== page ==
Cinco de Mayo

When most Americans think of Cinco de Mayo, the majority envision plastic-beaded jewelry, scantily-clad women, and an extreme excess of alcohol. Music, laughing, and talking fill the air and the scene is set in chaotic and colorful disarray. But this image, while vibrant and full of life, is not how Cinco de Mayo is supposed to be celebrated.

For those who aren’t already aware, Cinco de Mayo is not the Mexican Independence Day (which is Sept. 16). Cinco day Mayo is the day Mexican people remember when General Ignacio Zaragoza led the Mexican Army into a victory against the French armies in the Battle of Puebla on May 5, 1862.

In Mexico, Cinco de Mayo is not widely celebrated. All children have the day off of school, but the day is only an official holiday in the state of Puebla, where the battle was won. The festivities are most prevalent and widespread in Puebla. The neighboring state of Veracruz also has a full holiday on May 5, and there are various military-themed parades across Mexico, but the festivities are nowhere near as ostentatious, raucous, and flamboyant as those in most of the United States.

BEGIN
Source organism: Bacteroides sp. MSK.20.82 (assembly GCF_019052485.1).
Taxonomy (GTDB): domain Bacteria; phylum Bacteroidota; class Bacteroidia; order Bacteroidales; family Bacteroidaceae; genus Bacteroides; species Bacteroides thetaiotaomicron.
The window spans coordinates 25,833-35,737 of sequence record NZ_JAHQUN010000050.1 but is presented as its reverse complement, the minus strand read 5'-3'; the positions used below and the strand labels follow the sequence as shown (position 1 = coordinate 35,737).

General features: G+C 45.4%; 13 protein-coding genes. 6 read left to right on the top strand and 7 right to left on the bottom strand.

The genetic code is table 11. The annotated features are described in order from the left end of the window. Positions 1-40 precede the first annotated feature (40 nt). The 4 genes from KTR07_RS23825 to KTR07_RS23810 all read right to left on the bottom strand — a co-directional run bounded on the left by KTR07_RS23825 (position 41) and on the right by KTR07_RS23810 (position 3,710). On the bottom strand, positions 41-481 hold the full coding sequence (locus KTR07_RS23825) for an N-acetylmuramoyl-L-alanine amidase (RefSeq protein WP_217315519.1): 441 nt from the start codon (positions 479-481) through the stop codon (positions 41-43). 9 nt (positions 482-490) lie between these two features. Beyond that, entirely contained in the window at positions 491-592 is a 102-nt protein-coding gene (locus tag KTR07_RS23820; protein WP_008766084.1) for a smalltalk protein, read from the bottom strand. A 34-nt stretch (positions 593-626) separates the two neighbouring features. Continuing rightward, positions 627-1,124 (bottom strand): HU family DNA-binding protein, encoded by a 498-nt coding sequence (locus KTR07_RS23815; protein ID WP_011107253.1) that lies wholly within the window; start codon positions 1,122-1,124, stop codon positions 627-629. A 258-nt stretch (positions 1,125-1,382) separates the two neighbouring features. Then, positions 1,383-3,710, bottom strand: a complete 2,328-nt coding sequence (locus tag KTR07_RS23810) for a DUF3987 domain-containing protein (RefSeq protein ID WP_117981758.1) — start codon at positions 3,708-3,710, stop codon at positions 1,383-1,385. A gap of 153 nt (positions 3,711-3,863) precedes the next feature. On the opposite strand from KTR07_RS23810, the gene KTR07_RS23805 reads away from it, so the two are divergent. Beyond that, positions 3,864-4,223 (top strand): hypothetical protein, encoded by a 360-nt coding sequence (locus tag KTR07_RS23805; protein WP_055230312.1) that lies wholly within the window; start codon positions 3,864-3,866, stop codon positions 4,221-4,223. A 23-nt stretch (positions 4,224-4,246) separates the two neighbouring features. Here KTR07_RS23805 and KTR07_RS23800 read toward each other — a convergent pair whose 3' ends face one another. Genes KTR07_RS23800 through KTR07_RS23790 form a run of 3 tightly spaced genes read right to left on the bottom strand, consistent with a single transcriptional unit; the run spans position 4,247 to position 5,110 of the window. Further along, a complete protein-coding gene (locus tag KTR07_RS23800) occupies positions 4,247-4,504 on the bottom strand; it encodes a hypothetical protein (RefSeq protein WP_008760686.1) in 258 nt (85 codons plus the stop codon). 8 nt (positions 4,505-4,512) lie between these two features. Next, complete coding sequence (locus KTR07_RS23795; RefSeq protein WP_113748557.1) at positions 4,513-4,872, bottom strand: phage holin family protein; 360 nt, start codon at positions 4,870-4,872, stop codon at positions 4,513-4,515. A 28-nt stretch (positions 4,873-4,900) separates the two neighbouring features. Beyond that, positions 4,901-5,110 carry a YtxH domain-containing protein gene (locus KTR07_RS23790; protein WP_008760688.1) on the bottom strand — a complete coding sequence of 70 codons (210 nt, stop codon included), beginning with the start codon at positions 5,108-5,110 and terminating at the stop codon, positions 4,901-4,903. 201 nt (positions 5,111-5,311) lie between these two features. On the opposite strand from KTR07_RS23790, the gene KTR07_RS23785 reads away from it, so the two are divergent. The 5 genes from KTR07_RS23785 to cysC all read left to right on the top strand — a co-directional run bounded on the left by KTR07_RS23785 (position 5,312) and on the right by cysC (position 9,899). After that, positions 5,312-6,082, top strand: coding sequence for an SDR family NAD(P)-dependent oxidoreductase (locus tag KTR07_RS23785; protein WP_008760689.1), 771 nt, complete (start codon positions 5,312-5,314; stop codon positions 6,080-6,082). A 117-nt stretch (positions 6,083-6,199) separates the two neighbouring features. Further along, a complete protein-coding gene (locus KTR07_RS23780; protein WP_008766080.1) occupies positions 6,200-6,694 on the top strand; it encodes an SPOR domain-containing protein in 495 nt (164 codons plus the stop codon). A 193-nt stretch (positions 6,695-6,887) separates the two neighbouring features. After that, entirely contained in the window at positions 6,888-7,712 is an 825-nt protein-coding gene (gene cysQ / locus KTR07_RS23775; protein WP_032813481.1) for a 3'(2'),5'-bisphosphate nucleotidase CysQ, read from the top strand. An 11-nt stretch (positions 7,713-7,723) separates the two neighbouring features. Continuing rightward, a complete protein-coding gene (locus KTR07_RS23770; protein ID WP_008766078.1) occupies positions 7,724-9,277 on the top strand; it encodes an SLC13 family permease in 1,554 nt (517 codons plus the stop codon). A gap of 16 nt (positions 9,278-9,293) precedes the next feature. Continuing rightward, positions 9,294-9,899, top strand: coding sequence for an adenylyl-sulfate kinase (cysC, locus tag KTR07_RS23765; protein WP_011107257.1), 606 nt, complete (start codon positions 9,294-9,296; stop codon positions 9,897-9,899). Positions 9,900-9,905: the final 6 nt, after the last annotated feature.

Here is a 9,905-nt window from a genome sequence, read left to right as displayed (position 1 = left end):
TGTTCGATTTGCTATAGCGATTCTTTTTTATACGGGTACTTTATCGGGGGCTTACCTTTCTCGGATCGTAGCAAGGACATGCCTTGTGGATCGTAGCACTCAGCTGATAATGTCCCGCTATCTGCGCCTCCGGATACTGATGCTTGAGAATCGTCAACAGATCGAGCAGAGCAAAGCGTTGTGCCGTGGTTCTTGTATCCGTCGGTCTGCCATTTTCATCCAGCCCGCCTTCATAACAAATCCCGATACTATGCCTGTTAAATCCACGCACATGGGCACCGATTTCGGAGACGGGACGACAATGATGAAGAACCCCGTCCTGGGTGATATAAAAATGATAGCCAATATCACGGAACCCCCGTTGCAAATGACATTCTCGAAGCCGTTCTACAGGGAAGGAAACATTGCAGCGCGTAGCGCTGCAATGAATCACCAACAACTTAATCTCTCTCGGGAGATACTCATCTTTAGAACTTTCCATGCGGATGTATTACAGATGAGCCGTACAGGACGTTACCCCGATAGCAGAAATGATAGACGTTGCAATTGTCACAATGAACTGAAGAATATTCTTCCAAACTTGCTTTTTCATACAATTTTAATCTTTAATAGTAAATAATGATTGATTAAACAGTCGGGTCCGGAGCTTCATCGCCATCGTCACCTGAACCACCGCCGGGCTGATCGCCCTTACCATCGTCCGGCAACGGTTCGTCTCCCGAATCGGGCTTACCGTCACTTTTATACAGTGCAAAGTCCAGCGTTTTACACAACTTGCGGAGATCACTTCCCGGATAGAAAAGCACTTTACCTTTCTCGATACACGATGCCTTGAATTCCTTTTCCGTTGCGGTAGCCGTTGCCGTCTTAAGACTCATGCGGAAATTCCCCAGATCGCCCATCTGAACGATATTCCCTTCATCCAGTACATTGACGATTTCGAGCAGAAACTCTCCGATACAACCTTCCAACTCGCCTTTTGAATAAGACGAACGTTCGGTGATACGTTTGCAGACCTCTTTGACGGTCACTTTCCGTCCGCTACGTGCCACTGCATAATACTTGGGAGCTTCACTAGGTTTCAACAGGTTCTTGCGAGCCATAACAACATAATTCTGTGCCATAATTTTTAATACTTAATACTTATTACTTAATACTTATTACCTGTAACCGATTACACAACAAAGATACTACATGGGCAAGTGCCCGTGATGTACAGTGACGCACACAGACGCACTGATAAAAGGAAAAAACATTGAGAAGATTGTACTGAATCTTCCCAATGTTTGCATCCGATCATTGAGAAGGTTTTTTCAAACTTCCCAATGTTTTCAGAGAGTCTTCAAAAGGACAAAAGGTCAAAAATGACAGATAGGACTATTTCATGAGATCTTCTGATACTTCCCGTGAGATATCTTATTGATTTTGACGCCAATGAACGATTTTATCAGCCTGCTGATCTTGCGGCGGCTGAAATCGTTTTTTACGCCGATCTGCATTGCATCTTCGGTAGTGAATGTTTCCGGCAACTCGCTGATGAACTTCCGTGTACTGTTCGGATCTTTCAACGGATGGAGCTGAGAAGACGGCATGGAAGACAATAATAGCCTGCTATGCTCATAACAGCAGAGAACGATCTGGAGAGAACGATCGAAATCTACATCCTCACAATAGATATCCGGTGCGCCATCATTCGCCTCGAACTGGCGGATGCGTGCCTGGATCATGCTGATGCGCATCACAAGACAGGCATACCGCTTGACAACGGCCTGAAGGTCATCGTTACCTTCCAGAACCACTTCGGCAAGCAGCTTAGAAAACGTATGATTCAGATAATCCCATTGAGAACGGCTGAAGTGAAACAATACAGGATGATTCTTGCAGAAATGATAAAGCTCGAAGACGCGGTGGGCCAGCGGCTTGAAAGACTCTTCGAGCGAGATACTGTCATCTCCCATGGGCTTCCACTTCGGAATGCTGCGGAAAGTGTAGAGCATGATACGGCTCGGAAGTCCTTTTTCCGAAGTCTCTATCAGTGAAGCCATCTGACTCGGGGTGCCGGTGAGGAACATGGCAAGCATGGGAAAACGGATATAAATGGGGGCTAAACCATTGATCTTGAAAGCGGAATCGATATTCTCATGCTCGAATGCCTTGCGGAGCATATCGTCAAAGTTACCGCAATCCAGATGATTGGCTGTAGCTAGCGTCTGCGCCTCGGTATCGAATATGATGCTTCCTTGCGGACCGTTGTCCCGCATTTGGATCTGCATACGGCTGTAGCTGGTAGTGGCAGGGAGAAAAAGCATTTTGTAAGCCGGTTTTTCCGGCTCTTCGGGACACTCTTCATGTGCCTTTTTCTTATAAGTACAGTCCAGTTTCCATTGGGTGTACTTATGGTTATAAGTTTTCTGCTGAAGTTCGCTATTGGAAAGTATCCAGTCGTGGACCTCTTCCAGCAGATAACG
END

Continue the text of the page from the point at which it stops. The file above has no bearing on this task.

Cinco de Mayo has been celebrated in the United States for many years (particularly in the Southwestern United States and by Mexican-American activists), the Americanized celebrations of Cinco de Mayo have largely been used as a marketing opportunity for American beer companies. In Mexico, most businesses and offices are still open, and business continues as usual.

If you would like to celebrate in a way that is culturally accurate or learn more, visit LBCC’s Diversity Day on Wednesday, May 9, which will be in the courtyard from 10 a.m. to 2 p.m. and will feature performers, music, food, club and community tables, and more.

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